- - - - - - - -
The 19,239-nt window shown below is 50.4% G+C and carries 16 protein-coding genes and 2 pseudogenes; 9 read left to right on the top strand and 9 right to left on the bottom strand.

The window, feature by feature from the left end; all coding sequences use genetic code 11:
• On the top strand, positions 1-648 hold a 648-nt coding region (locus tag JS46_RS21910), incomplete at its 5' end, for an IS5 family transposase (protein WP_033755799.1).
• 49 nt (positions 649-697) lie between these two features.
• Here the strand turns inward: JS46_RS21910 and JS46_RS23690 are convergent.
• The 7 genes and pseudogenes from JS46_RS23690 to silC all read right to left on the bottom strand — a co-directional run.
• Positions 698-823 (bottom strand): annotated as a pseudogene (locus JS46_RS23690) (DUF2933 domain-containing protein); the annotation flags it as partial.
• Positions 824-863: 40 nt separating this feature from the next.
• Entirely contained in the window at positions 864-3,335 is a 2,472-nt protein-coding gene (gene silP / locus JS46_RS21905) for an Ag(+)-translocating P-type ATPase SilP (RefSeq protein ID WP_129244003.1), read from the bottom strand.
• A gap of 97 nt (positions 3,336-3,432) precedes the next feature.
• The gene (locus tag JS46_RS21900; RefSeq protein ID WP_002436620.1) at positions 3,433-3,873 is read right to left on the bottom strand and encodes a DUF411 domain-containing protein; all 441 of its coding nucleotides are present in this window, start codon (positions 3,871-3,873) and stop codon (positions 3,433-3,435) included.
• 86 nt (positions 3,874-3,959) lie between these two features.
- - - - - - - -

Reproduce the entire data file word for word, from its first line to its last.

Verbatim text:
The 19,239-nt window shown below is 50.4% G+C and carries 16 protein-coding genes and 2 pseudogenes; 9 read left to right on the top strand and 9 right to left on the bottom strand.

The window, feature by feature from the left end; all coding sequences use genetic code 11:
• On the top strand, positions 1-648 hold a 648-nt coding region (locus tag JS46_RS21910), incomplete at its 5' end, for an IS5 family transposase (protein WP_033755799.1).
• 49 nt (positions 649-697) lie between these two features.
• Here the strand turns inward: JS46_RS21910 and JS46_RS23690 are convergent.
• The 7 genes and pseudogenes from JS46_RS23690 to silC all read right to left on the bottom strand — a co-directional run.
• Positions 698-823 (bottom strand): annotated as a pseudogene (locus JS46_RS23690) (DUF2933 domain-containing protein); the annotation flags it as partial.
• Positions 824-863: 40 nt separating this feature from the next.
• Entirely contained in the window at positions 864-3,335 is a 2,472-nt protein-coding gene (gene silP / locus JS46_RS21905) for an Ag(+)-translocating P-type ATPase SilP (RefSeq protein ID WP_129244003.1), read from the bottom strand.
• A gap of 97 nt (positions 3,336-3,432) precedes the next feature.
• The gene (locus tag JS46_RS21900; RefSeq protein ID WP_002436620.1) at positions 3,433-3,873 is read right to left on the bottom strand and encodes a DUF411 domain-containing protein; all 441 of its coding nucleotides are present in this window, start codon (positions 3,871-3,873) and stop codon (positions 3,433-3,435) included.
• 86 nt (positions 3,874-3,959) lie between these two features.